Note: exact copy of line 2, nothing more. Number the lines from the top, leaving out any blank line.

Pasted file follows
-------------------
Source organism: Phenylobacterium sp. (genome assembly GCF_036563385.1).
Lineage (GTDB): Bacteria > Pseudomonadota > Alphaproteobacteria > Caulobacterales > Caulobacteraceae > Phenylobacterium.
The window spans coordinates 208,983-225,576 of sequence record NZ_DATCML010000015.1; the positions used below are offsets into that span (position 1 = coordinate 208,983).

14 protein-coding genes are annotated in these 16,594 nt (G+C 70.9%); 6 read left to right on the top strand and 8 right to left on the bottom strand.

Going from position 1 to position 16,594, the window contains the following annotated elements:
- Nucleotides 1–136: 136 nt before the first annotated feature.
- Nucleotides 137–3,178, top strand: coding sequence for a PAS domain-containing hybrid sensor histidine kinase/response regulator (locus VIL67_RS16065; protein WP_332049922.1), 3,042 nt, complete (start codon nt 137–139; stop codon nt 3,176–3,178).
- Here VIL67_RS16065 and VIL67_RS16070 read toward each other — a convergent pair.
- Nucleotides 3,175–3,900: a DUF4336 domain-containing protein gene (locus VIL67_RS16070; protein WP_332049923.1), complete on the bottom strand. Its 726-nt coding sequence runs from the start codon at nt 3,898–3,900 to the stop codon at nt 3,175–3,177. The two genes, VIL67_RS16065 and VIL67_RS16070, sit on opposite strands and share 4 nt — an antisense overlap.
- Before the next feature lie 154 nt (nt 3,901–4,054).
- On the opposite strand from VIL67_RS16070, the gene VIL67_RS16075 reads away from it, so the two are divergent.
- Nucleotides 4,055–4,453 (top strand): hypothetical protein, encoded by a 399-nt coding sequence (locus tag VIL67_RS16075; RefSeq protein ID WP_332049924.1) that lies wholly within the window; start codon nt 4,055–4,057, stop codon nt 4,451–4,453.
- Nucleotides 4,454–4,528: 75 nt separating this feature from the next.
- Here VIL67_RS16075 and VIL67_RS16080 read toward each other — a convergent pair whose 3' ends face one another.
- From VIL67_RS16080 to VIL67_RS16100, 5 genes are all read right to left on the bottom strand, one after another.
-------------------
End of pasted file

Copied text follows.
Lineage (GTDB): Bacteria > Pseudomonadota > Alphaproteobacteria > Caulobacterales > Caulobacteraceae > Phenylobacterium.